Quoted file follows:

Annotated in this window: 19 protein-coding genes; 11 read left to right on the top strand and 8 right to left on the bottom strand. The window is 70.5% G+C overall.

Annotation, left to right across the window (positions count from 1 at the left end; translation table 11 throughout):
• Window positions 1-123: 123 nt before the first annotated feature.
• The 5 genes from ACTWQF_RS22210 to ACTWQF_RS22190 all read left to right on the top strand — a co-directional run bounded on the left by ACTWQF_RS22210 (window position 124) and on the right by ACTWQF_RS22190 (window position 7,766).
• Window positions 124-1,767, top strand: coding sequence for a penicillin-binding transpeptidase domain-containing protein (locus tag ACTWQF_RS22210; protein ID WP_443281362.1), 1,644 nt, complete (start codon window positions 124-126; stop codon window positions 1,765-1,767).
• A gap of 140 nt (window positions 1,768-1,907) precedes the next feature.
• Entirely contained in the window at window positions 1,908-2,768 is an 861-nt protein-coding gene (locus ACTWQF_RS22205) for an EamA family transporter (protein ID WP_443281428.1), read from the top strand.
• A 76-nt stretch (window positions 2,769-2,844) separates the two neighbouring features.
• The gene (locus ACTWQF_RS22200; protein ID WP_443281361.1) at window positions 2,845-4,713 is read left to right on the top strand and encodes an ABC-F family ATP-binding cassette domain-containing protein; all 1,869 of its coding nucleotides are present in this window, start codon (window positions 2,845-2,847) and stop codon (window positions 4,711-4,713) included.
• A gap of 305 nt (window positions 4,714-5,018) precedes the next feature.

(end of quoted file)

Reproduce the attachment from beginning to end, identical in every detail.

Annotated in this window: 19 protein-coding genes; 11 read left to right on the top strand and 8 right to left on the bottom strand. The window is 70.5% G+C overall.

Annotation, left to right across the window (positions count from 1 at the left end; translation table 11 throughout):
• Window positions 1-123: 123 nt before the first annotated feature.
• The 5 genes from ACTWQF_RS22210 to ACTWQF_RS22190 all read left to right on the top strand — a co-directional run bounded on the left by ACTWQF_RS22210 (window position 124) and on the right by ACTWQF_RS22190 (window position 7,766).
• Window positions 124-1,767, top strand: coding sequence for a penicillin-binding transpeptidase domain-containing protein (locus tag ACTWQF_RS22210; protein ID WP_443281362.1), 1,644 nt, complete (start codon window positions 124-126; stop codon window positions 1,765-1,767).
• A gap of 140 nt (window positions 1,768-1,907) precedes the next feature.
• Entirely contained in the window at window positions 1,908-2,768 is an 861-nt protein-coding gene (locus ACTWQF_RS22205) for an EamA family transporter (protein ID WP_443281428.1), read from the top strand.
• A 76-nt stretch (window positions 2,769-2,844) separates the two neighbouring features.
• The gene (locus ACTWQF_RS22200; protein ID WP_443281361.1) at window positions 2,845-4,713 is read left to right on the top strand and encodes an ABC-F family ATP-binding cassette domain-containing protein; all 1,869 of its coding nucleotides are present in this window, start codon (window positions 2,845-2,847) and stop codon (window positions 4,711-4,713) included.
• A gap of 305 nt (window positions 4,714-5,018) precedes the next feature.